The man behind the counter of a vape shop in Vancouver’s popular Granville Strip entertainment district answered a confident “Yes,” when asked if the bottle of CBD Business Opportunity liquid was legal. In nearby New Westminster, Lia Hood said she was surprised when The Globe and Mail notified her that her Good Omen gift shop was likely falling afoul of federal drug laws for selling a locally manufactured type of teas infused with CBD, a chemical seen in cannabis.
The operators of the high-end hipster barbershop in Toronto’s Leslieville neighbourhood were equally unaware the standalone kiosks offering “soothing serum” and “intensive cream” were made out of illegal CBD, popular shorthand for that compound cannabidiol.
And up until last fall, cat and pet owners concerned with their anxious pets could go to the downtown Toronto Pet Valu franchise and discover remedies like homeopathic drops, calming compression bibs along with a hemp-based tincture full of the cannabis compound.
CBD, which can be produced from hemp or marijuana, has been popping up over the past few years in everything from mineral water to vape pen cartridges amid intense hype – and a few emerging scientific evidence – that it must be a wonder drug able to help combat a range of ailments from pain, insomnia and seizures to anxiety.
There’s one problem: CBD is strictly regulated, much like cannabis. Only licensed producers could make it, and merely registered retailers may sell these products. The legalization of marijuana on Oct. 17 failed to change anything.
However, many consumers and even merchants believe it is legal because, as proponents of CBD Home Based Business, it does not cause intoxication, unlike one other well known compound in cannabis, tetrahydrocannabinol (THC). “That’s the main misconception that this public has,” said Trina Fraser, a cannabis lawyer at Ottawa-based law practice Brazeau Seller LLP.
CBD compound is normally taken from the leaves and flowering buds of marijuana or hemp plants – both technically considered cannabis by biologists. The hemp oil commonly found in supermarkets is pressed legally from your plant’s seeds, that contain negligible levels of CBD. However, producers of beverages and natural health products which contain even small quantities of CBD derive the compound using their company parts of the plant, which can be illegal away from Health Canada’s medical and recreational marijuana system, Ms. Fraser said.
Consumers of unregulated CBD products do not know whether they are tested for quality or maybe they even include the compound. And even though regulated products do not possess an ideal track record for quality and consistency, standards happen to be established that companies must meet. CBD compound is normally extracted from the leaves and flowering buds of marijuana or hemp plants.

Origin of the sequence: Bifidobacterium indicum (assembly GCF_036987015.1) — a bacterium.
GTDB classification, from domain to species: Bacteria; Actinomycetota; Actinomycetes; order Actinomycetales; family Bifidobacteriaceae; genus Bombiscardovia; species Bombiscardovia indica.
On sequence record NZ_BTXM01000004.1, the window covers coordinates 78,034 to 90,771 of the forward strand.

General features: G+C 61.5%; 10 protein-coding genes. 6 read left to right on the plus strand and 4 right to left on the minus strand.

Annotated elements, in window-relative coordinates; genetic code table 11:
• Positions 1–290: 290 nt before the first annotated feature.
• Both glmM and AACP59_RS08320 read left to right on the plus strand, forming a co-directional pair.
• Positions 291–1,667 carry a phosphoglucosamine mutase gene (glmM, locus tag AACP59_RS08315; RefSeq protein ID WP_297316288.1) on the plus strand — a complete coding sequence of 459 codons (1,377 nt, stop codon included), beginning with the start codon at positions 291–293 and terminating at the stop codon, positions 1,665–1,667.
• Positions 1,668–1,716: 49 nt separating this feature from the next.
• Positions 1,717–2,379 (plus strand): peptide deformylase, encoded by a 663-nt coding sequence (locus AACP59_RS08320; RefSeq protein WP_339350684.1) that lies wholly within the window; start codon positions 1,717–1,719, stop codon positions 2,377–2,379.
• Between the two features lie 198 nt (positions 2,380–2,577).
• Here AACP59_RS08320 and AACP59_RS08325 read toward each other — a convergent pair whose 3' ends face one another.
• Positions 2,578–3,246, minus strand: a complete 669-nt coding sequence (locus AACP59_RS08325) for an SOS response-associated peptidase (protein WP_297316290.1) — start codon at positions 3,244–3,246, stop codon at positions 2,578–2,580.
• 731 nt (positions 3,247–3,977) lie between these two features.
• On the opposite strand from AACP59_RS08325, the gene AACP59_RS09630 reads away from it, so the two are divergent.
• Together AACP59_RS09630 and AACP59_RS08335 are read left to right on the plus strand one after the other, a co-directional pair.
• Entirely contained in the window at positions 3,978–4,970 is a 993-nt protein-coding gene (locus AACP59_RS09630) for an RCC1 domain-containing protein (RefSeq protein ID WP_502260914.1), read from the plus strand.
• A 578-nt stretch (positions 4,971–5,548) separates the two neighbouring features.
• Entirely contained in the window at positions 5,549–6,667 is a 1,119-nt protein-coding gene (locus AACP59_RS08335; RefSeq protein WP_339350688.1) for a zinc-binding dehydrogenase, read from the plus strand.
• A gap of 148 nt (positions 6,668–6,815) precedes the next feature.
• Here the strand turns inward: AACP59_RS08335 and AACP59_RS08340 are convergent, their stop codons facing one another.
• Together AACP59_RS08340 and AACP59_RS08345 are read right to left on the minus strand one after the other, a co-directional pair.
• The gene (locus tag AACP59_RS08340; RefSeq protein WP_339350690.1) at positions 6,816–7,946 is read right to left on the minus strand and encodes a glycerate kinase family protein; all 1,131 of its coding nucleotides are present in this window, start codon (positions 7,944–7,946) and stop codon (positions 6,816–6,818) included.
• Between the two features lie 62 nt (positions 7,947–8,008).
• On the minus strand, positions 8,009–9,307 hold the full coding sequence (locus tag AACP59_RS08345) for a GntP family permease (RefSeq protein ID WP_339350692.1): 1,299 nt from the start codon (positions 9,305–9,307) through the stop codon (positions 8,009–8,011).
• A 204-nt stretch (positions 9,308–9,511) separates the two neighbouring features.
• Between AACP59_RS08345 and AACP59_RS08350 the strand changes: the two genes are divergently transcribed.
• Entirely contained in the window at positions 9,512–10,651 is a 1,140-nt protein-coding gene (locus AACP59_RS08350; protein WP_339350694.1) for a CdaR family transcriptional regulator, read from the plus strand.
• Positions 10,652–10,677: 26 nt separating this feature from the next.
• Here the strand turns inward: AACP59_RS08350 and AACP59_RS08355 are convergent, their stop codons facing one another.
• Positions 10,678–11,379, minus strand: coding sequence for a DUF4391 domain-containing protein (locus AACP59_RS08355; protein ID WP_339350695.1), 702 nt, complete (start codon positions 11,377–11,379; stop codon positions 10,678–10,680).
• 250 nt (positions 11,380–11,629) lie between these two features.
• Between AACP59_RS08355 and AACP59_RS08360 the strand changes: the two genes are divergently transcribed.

Strains of cannabis, gel capsules and oils rich in CBD created by licensed producers can be bought from legal recreational cannabis stores and websites across the nation or by receiving a doctor’s authorization and buying directly from a medical grower online. But products containing CBD have grown to be so ubiquitous that the Canadian consumer may be forgiven for thinking they may be sold away from the licensed medical- and recreational-cannabis systems.
“I am looking to learn more about what I’m really permitted to offer to folks,” Ms. Hood said at the start of November. “When cannabis was becoming legal, it had been a thing that I considered: ‘Should I be pulling these [teas] from my shelf?’ ” In the Juice Truck, a trendy local chain of smoothie bars and food trucks, co-founder and co-owner Zach Berman said in early November that he had been selling the identical type of tea as Ms. Hood and now has reservations about it.
“We’re unsure if we’ll continue to sell it at this point, but our company is excited to roll out Free CBD Oil Business overall, and smoothies, juices, other products, once edibles become legalized in the next year or so,” he said. The claims made on the tincture which was for sale on the Toronto Pet Valu are typical. The label on the product, which yhdthz created by pet-food maker Big Country Raw of St. Anns, Ont., said it is needed cats and dogs making use of their “anxiety, energy, stamina, cardiovascular health, brain health, and mobility.”
Pet Valu removed the merchandise looking at the shelves after being contacted from the Globe in mid-September. Tom McNeely, chief executive officer of parent company Pet Retail Brands, said some franchisees made the decision to hold CBD products, which the chain itself had not been offering them.